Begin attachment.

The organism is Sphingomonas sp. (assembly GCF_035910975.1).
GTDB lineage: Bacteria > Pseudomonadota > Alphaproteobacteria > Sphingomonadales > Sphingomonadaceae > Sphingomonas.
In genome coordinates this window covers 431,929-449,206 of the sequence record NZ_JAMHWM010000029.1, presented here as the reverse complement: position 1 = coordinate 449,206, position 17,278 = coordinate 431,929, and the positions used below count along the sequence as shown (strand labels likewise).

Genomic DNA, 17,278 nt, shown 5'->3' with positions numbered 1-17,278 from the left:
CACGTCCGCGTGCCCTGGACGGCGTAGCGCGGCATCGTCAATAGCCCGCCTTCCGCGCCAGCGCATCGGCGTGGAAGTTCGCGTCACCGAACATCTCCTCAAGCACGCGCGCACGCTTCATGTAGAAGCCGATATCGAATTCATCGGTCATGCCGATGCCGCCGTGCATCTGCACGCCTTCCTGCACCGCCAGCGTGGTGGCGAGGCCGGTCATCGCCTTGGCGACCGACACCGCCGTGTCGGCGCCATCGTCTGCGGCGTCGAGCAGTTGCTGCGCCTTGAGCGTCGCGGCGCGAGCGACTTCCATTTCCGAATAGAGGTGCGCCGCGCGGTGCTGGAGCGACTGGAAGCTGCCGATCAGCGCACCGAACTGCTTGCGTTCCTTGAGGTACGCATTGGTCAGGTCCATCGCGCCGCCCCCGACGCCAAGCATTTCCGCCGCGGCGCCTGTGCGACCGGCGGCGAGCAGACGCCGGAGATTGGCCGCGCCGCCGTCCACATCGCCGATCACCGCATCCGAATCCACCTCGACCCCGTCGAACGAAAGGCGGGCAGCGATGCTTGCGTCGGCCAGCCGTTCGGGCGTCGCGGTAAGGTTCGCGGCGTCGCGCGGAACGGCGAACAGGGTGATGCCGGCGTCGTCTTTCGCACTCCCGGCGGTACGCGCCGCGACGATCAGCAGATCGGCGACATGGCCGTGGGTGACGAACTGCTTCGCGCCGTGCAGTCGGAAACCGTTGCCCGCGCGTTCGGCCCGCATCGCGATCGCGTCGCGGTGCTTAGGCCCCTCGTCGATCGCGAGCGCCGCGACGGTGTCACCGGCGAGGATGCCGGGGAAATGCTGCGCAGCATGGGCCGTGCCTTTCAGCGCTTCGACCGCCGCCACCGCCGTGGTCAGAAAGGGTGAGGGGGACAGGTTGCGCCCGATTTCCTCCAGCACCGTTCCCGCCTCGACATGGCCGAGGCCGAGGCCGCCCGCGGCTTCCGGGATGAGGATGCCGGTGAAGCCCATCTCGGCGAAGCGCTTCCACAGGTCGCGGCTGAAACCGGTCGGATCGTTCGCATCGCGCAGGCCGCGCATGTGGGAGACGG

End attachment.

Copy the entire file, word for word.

The organism is Sphingomonas sp. (assembly GCF_035910975.1).
GTDB lineage: Bacteria > Pseudomonadota > Alphaproteobacteria > Sphingomonadales > Sphingomonadaceae > Sphingomonas.
In genome coordinates this window covers 431,929-449,206 of the sequence record NZ_JAMHWM010000029.1, presented here as the reverse complement: position 1 = coordinate 449,206, position 17,278 = coordinate 431,929, and the positions used below count along the sequence as shown (strand labels likewise).

Genomic DNA, 17,278 nt, shown 5'->3' with positions numbered 1-17,278 from the left:
CACGTCCGCGTGCCCTGGACGGCGTAGCGCGGCATCGTCAATAGCCCGCCTTCCGCGCCAGCGCATCGGCGTGGAAGTTCGCGTCACCGAACATCTCCTCAAGCACGCGCGCACGCTTCATGTAGAAGCCGATATCGAATTCATCGGTCATGCCGATGCCGCCGTGCATCTGCACGCCTTCCTGCACCGCCAGCGTGGTGGCGAGGCCGGTCATCGCCTTGGCGACCGACACCGCCGTGTCGGCGCCATCGTCTGCGGCGTCGAGCAGTTGCTGCGCCTTGAGCGTCGCGGCGCGAGCGACTTCCATTTCCGAATAGAGGTGCGCCGCGCGGTGCTGGAGCGACTGGAAGCTGCCGATCAGCGCACCGAACTGCTTGCGTTCCTTGAGGTACGCATTGGTCAGGTCCATCGCGCCGCCCCCGACGCCAAGCATTTCCGCCGCGGCGCCTGTGCGACCGGCGGCGAGCAGACGCCGGAGATTGGCCGCGCCGCCGTCCACATCGCCGATCACCGCATCCGAATCCACCTCGACCCCGTCGAACGAAAGGCGGGCAGCGATGCTTGCGTCGGCCAGCCGTTCGGGCGTCGCGGTAAGGTTCGCGGCGTCGCGCGGAACGGCGAACAGGGTGATGCCGGCGTCGTCTTTCGCACTCCCGGCGGTACGCGCCGCGACGATCAGCAGATCGGCGACATGGCCGTGGGTGACGAACTGCTTCGCGCCGTGCAGTCGGAAACCGTTGCCCGCGCGTTCGGCCCGCATCGCGATCGCGTCGCGGTGCTTAGGCCCCTCGTCGATCGCGAGCGCCGCGACGGTGTCACCGGCGAGGATGCCGGGGAAATGCTGCGCAGCATGGGCCGTGCCTTTCAGCGCTTCGACCGCCGCCACCGCCGTGGTCAGAAAGGGTGAGGGGGACAGGTTGCGCCCGATTTCCTCCAGCACCGTTCCCGCCTCGACATGGCCGAGGCCGAGGCCGCCCGCGGCTTCCGGGATGAGGATGCCGGTGAAGCCCATCTCGGCGAAGCGCTTCCACAGGTCGCGGCTGAAACCGGTCGGATCGTTCGCATCGCGCAGGCCGCGCATGTGGGAGACGG